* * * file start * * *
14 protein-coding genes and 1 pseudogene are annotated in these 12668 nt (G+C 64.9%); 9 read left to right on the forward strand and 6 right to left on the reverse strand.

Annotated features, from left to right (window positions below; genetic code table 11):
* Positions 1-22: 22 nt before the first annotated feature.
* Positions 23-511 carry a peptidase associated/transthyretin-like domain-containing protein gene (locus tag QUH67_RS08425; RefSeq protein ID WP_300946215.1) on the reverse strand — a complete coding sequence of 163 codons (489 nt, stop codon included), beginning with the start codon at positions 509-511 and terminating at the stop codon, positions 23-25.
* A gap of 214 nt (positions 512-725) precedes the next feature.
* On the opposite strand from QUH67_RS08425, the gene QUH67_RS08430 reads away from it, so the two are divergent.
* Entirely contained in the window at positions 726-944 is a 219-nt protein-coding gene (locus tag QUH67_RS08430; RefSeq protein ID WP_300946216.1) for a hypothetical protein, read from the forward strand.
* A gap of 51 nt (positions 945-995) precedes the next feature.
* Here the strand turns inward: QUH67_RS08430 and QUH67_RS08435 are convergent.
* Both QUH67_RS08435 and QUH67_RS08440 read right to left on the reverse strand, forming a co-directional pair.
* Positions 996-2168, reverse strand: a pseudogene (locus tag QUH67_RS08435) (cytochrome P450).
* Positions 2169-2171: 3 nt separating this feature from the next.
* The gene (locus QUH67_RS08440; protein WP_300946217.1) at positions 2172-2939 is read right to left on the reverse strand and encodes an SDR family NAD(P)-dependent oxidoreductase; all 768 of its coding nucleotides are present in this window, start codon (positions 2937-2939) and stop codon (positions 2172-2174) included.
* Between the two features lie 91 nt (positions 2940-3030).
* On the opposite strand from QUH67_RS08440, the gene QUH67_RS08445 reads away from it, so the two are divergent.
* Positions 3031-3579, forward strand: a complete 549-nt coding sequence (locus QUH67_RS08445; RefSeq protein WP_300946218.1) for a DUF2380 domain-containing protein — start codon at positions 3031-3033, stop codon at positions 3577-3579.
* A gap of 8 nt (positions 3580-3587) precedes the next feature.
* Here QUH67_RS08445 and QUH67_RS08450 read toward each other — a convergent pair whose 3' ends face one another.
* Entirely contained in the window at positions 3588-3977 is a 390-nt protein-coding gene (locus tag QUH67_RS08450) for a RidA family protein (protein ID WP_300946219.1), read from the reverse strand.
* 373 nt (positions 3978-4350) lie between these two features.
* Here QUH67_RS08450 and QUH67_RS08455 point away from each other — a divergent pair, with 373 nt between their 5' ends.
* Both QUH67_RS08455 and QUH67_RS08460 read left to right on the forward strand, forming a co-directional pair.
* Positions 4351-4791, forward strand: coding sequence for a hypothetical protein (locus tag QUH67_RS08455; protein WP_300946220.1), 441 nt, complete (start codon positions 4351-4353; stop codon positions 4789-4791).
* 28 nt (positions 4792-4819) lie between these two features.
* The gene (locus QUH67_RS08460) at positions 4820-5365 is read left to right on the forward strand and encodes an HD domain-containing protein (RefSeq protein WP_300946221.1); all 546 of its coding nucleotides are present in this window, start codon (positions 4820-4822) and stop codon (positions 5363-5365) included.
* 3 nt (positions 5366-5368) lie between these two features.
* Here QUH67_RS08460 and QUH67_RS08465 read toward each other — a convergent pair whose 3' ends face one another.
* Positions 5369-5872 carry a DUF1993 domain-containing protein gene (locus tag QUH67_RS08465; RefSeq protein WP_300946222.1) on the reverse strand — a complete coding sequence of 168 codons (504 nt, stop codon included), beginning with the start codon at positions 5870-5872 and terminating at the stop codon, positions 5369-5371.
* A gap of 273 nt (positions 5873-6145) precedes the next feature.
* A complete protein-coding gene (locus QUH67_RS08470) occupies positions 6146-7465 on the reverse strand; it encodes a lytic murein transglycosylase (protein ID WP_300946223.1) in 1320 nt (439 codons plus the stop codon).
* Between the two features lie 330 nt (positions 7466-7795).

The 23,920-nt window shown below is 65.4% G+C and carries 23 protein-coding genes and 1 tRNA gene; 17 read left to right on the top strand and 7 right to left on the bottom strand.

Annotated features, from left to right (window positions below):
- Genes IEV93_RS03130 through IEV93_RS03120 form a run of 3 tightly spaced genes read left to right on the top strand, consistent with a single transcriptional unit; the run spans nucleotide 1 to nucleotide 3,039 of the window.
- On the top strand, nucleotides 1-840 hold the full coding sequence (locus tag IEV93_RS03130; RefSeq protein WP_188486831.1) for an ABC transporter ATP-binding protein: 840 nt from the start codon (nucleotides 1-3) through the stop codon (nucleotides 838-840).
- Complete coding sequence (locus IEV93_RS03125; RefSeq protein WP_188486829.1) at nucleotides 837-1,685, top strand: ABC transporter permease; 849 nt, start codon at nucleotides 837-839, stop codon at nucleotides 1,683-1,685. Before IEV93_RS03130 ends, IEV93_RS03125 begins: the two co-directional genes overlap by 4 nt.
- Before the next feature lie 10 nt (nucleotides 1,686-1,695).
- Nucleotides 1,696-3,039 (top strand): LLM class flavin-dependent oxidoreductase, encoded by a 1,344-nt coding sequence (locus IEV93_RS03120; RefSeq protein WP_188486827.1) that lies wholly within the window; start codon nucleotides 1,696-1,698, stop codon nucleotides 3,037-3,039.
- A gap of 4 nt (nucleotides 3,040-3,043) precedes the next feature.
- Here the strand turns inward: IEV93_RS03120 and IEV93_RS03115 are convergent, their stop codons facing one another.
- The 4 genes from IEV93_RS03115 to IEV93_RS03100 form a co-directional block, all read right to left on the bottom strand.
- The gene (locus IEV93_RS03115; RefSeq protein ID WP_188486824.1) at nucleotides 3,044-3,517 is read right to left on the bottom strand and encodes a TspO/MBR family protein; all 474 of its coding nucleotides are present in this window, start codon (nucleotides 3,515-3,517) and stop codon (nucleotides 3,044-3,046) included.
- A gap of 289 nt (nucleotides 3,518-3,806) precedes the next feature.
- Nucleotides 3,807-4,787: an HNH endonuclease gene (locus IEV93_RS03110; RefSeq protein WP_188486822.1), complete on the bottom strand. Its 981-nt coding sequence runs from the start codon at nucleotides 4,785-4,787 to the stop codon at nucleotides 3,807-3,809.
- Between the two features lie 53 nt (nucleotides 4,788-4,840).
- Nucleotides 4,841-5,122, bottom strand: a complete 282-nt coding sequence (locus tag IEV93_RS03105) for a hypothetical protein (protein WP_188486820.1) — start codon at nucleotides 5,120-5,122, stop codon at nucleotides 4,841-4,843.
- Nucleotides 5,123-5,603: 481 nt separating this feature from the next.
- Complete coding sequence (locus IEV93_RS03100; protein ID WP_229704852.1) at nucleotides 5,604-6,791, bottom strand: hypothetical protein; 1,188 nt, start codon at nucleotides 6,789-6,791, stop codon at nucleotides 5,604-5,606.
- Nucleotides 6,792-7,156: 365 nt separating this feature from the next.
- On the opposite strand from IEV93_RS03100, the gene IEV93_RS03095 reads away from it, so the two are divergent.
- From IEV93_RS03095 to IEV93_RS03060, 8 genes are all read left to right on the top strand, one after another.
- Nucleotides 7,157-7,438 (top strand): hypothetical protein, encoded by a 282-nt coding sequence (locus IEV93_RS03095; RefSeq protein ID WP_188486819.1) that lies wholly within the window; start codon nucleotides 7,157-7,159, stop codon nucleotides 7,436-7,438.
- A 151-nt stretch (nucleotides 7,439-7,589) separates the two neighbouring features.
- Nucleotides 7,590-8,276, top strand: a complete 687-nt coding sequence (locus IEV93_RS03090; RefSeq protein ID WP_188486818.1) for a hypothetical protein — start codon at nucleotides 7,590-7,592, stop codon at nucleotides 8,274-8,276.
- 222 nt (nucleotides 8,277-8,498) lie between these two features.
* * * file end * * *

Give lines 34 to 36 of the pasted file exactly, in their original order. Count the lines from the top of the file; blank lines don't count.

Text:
- Genes IEV93_RS03130 through IEV93_RS03120 form a run of 3 tightly spaced genes read left to right on the top strand, consistent with a single transcriptional unit; the run spans nucleotide 1 to nucleotide 3,039 of the window.
- On the top strand, nucleotides 1-840 hold the full coding sequence (locus tag IEV93_RS03130; RefSeq protein WP_188486831.1) for an ABC transporter ATP-binding protein: 840 nt from the start codon (nucleotides 1-3) through the stop codon (nucleotides 838-840).
- Complete coding sequence (locus IEV93_RS03125; RefSeq protein WP_188486829.1) at nucleotides 837-1,685, top strand: ABC transporter permease; 849 nt, start codon at nucleotides 837-839, stop codon at nucleotides 1,683-1,685. Before IEV93_RS03130 ends, IEV93_RS03125 begins: the two co-directional genes overlap by 4 nt.